EBQ:Single Dose Dexamethasone in Asthma

Complete Journal Club Article
Altamimi S. et al. "Single-dose oral dexamethasone in the emergency management of children with exacerbations of mild to moderate asthma". Pediatric Emergency Care. 2006. 786-793(22):12.
PubMed Full text PDF

Clinical Question

How does a of a single dose of oral dexamethasone compare with 5 days of twice-daily prednisolone in the treatment of mild to moderate asthma exacerbations in children seen in the emergency department?


A single dose of oral dexamethasone (0.6 mg/kg) is no worse than 5 days of twice-daily prednisolone (1 mg/kg per dose) in the management of children with mild to moderate asthma exacerbations.

Major Points

  • Mean number of days needed for Patient Self Assessment Score to return to baseline (0–0.5) in the Dex and Pred groups were 5.21 vs. 5.22 days.
  • Pulmonary index scores were similar in both groups at initial presentation, initial ED discharge and at the day 5 follow-up visit.
  • Overall hospital admission rates were 13.4% (Dex) vs. 14.9% (Pred)
  • There was no significant difference in the number of salbutamol therapies needed in the ED nor at home after discharge.

Study Design

  • Prospective, randomized, double-blinded trial conducted at British Columbia Children's Hospital
  • All children presenting to the ED with mild to moderate asthma exacerbations were assessed by the emergency attending physician who decided if the child needed treatment with salbutamol
    • Before starting treatment, PIS, vital signs, oxygen saturation, and peak expiratory flow rate (if pt ≥6 years old) were recorded
  • Pt reasssesed 20 minutes after first salbutamol, and if further treatment was needed the patient was consented to study
  • All patients in study received second and third salbutamol 20 minutes apart
    • Decision to give more salbutamol after third dose was up to discretion of attending


Patient Demographics

Dexamethasone vs. Prednisolone
Male: 64% vs. 64%
Caucasian: 34% vs. 40%
Mean age at first diagnosis (months): 26 vs. 28
Mean number of previous hospital admissions: 0.3 vs. 0.4
Mean number of ED visits in last year: 1.6 vs. 1.7
Smokers at home: 16% vs. 15%
Pulmonary index score: 1.74 vs. 1.97

Inclusion Criteria

  • 2-16 years old who presented to the ED with acute mild to moderate asthma exacerbation
    • Mild to moderate asthma exacerbation defined as a Pulmonary Index Score (PIS) of less than 9 or a PEFR ≥ 60% of predicted value by height
  • History of at least 1 prior episode of ‘‘asthma-like’’ acute shortness of breath or wheezing that was treated with salbutamol

Exclusion Criteria

  • Signs of severe asthma on presentation
    • PEFR < 60%, PIS ≥ 10
  • Complete recovery after first salbutamol therapy
  • Use of oral steroids in the last 2 weeks
  • History of severe asthma exacerbation, including prior intubation or ICU admission for asthma
  • Chronic lung disease
  • Heart disease
  • Neurological disorder
  • Psychiatric disease
  • History of acute allergic reaction
  • Active chickenpox or herpes simplex infections


  • Patients received single-dose oral dexamethasone (0.6 mg/kg to a maximum of 18 mg) or oral prednisolone (1 mg/kg per dose to a maximum of 30 mg)

twice daily for 5 days

  • Pts were contacted by telephone at 48 hrs to assess symptoms and reevaluated in the ED in 5 days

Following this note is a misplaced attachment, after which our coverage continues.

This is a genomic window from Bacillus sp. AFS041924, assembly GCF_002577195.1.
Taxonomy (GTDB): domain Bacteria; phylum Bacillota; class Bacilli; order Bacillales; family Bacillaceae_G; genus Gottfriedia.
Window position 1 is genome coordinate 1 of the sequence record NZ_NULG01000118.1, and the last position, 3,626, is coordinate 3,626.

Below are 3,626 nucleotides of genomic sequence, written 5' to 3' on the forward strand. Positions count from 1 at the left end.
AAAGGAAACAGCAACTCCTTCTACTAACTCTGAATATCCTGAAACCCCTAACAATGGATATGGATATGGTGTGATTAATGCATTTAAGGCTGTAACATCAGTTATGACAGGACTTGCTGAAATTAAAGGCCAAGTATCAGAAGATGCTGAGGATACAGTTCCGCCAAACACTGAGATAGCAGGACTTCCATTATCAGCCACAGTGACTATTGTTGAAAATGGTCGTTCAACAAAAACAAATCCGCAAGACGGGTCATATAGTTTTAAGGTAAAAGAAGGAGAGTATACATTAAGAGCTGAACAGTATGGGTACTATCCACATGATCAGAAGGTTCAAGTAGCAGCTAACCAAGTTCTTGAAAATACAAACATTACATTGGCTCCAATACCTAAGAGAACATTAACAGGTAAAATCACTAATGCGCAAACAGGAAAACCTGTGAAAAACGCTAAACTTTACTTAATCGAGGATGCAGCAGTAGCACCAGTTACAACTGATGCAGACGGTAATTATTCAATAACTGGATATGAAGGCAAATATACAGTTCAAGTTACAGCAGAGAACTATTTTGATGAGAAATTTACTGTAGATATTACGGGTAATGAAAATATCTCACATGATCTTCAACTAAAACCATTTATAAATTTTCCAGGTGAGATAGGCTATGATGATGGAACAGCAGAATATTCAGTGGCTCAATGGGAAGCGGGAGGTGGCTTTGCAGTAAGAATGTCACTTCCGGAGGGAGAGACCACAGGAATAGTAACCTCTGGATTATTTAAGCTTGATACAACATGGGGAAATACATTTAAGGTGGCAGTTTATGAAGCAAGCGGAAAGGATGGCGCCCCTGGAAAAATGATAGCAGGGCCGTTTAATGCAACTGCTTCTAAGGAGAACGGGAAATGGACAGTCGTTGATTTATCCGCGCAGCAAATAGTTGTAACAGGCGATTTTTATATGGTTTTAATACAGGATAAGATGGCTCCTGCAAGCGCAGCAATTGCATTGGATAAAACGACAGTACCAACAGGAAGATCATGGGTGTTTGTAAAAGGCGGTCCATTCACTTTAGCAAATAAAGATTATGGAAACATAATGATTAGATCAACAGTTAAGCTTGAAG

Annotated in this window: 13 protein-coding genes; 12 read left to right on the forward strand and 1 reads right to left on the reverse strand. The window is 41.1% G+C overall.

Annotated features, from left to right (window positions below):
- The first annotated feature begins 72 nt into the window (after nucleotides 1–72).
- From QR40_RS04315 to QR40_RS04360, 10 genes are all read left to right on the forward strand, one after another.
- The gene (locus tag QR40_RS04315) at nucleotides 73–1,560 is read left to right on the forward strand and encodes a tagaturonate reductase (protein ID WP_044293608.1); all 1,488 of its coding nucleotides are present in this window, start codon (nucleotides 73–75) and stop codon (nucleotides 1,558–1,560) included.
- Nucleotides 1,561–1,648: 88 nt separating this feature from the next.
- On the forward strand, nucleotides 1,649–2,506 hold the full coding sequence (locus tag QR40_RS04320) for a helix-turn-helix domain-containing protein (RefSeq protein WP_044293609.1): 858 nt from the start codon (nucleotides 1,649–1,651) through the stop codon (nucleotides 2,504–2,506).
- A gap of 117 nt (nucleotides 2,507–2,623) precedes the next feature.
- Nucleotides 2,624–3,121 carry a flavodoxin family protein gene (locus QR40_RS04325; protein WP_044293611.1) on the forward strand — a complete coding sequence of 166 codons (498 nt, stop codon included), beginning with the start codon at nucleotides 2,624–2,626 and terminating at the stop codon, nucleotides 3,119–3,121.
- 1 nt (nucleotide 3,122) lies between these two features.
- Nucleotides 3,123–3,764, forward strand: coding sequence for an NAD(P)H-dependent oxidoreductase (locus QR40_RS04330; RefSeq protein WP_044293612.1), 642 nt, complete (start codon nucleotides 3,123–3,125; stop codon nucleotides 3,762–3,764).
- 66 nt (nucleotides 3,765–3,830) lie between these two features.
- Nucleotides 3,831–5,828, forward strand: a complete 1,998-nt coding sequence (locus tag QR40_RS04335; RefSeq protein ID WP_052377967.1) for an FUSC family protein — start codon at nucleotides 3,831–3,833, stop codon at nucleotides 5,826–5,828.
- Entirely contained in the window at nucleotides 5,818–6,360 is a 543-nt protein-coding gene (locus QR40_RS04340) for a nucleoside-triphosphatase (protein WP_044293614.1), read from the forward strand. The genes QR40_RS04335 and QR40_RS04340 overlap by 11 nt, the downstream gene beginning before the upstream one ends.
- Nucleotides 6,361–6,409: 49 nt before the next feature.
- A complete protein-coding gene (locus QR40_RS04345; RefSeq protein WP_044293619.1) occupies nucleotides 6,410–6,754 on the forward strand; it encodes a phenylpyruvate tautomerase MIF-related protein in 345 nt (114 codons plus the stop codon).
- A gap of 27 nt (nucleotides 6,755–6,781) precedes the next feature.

N=134 eligible subjects consented and enrolled N=110 completed the study, 56 in the Dex group and 54 in the Pred group

Primary Outcome

  • Primary outcome was number of days needed for Patient Self Assessment Score (seen in table below) to return to baseline (score of 0-0.5)
    • Mean was 5.21 vs. 5.22 days (Dex vs. Pred)
Clinical picture 0 points 1 point 2 points 3 points
Wheeze None Some Medium Severe
Cough None (0.5 for very occasional cough--<8 coughs in the day, or <2/hr at night) Occasional Frequent Severe
Activity Normal Can run only short distances or climb 3 flights of stairs Can walk not run Missed school or stayed indoors
Sleep Normal Slept well with slight wheeze Awake 2 to 3 times at night with cough or wheeze Bad night, awake most of the time

Secondary Outcomes

  • Mean time to discharge: 3.5 hours vs. 4.3 hours
  • Initial admission rate: 9% vs. 13.4%
  • Re-admission rate after initial discharge: 4.9% vs. 1.8%
  • Overall hospital admission rate: 13.4% vs. 14.9%
  • No significant difference in the number of salbutamol therapies needed in the ED nor at home after discharge

Subgroup analysis

Criticisms & Further Discussion

  • Primary outcome is clinical scoring system that relies on parental interpretation of patient symptoms
  • PEFR is a more valid and reproducible measurement, but was performed in a minority of patients
    • Can only be measured in kids older than 6 years, and in patients who are able to perform the test
  • No differentiation made between moderate and severe exacerbations, so fine treatment differences cannot be determined
  • Only patients with mild and moderate asthma exacerbations were included in the study, so conclusions cannot be extrapolated to patients with severe asthma
  • In another study ED based study, a 2 day dosing of dexamethasone in adults (18-45 yo) was found to be at least effective as 5 days of oral prednisone in preventing relapse and resolving the exacerbation.
  • A meta-analysis in 2014 found no difference in relative risk of relapse between children (≤18) treated with dexamethasone (1 or 2 dose regimens) compared to 5 day oral prednisone[1]


  • Peak flow meters provided by Trudell Medical


  1. Keeney GE et al. Dexamethasone for acute asthma exacerbations in children: a meta-analysis. Pediatrics. 2014 Mar;133(3):493-9.